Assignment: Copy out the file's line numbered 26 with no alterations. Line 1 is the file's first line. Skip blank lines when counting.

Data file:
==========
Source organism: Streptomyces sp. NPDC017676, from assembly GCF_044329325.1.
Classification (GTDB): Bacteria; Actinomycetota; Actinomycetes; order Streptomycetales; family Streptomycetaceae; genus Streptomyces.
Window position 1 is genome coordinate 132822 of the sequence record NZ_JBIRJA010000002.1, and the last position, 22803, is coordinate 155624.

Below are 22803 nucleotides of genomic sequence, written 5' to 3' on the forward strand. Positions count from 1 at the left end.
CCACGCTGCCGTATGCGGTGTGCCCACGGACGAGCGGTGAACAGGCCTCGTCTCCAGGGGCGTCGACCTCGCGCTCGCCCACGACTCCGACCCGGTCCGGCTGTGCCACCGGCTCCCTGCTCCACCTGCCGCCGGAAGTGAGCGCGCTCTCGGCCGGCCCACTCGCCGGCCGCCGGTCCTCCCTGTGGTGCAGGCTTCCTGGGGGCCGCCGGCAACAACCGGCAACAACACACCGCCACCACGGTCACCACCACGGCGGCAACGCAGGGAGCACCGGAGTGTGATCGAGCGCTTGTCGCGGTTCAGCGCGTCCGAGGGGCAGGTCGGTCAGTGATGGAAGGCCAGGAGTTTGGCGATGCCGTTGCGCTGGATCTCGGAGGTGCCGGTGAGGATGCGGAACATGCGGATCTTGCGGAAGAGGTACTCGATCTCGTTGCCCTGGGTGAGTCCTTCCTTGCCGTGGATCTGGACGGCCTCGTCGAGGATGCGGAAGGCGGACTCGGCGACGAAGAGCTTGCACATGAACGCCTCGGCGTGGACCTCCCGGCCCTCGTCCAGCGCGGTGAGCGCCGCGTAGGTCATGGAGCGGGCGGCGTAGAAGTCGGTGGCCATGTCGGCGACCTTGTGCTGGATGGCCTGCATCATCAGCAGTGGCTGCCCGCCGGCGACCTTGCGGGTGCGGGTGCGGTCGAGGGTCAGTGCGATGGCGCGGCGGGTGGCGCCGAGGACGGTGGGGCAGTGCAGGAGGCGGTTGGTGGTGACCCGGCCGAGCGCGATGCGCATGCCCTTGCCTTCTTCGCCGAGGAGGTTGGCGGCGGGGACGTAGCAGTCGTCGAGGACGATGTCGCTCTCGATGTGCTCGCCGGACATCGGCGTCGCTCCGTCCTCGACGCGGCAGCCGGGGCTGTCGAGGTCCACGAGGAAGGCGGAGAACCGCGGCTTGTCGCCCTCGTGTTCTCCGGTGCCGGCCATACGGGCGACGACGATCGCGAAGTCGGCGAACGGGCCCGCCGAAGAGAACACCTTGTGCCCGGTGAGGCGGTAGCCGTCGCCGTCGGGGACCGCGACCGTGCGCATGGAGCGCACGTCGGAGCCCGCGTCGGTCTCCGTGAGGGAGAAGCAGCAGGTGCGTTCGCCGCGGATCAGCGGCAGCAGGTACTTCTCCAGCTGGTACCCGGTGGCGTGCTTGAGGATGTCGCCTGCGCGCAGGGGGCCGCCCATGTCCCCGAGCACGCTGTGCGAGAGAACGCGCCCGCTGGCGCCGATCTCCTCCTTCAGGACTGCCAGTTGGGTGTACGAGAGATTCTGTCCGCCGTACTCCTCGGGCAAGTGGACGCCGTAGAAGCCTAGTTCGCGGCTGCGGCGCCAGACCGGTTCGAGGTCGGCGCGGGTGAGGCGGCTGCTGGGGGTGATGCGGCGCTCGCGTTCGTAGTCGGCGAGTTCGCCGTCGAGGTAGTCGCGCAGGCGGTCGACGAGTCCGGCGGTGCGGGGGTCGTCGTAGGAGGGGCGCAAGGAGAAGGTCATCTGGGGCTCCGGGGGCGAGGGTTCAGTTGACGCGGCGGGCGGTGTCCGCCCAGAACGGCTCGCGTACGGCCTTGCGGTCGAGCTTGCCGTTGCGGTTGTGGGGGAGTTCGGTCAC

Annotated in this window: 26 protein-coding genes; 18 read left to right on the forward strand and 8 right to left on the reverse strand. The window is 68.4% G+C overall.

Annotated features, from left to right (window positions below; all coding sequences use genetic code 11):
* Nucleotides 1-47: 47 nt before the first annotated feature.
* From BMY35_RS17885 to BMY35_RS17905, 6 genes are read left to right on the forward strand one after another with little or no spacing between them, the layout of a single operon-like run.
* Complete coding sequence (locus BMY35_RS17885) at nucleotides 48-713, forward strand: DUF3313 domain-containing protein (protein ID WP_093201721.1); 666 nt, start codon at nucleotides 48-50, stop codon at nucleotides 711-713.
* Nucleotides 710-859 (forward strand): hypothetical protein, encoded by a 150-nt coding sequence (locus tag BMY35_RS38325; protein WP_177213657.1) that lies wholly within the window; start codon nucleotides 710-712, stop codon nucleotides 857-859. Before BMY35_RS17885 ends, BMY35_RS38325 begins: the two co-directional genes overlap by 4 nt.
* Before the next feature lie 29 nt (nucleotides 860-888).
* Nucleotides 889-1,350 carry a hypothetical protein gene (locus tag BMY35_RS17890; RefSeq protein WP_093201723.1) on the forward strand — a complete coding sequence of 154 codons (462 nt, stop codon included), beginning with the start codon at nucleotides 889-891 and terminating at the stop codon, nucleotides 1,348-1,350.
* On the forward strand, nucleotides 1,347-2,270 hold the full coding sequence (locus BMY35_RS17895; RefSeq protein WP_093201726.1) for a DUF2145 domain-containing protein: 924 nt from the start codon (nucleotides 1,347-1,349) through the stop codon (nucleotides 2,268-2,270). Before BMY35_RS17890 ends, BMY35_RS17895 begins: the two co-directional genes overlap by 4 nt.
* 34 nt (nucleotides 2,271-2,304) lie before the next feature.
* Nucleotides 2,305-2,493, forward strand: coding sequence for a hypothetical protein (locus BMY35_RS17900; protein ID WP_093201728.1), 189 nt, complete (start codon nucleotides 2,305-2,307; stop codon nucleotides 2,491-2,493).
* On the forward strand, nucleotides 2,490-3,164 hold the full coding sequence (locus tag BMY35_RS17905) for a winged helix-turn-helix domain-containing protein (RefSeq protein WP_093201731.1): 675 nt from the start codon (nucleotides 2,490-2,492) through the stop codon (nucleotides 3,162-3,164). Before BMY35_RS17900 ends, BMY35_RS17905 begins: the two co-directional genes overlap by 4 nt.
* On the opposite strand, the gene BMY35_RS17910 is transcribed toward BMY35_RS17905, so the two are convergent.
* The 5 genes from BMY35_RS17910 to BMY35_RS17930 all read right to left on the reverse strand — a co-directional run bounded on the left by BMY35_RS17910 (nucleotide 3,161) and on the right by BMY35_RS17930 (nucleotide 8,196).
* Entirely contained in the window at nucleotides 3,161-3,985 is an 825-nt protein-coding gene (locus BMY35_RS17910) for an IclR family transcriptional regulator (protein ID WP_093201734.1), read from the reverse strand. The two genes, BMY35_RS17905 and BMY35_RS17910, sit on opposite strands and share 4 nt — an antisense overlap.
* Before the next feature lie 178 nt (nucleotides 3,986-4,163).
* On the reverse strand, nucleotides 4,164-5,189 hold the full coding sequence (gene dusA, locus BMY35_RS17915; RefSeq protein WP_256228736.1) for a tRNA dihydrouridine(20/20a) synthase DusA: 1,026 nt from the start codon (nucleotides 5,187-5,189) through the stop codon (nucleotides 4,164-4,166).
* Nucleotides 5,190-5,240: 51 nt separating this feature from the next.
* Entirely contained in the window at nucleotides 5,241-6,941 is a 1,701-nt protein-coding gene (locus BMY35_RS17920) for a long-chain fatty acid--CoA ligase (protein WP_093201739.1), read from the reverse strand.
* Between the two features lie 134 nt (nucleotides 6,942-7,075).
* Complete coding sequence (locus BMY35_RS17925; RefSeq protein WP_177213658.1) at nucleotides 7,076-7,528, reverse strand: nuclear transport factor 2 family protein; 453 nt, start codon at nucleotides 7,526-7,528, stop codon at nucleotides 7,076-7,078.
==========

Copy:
* Complete coding sequence (locus BMY35_RS17925; RefSeq protein WP_177213658.1) at nucleotides 7,076-7,528, reverse strand: nuclear transport factor 2 family protein; 453 nt, start codon at nucleotides 7,526-7,528, stop codon at nucleotides 7,076-7,078.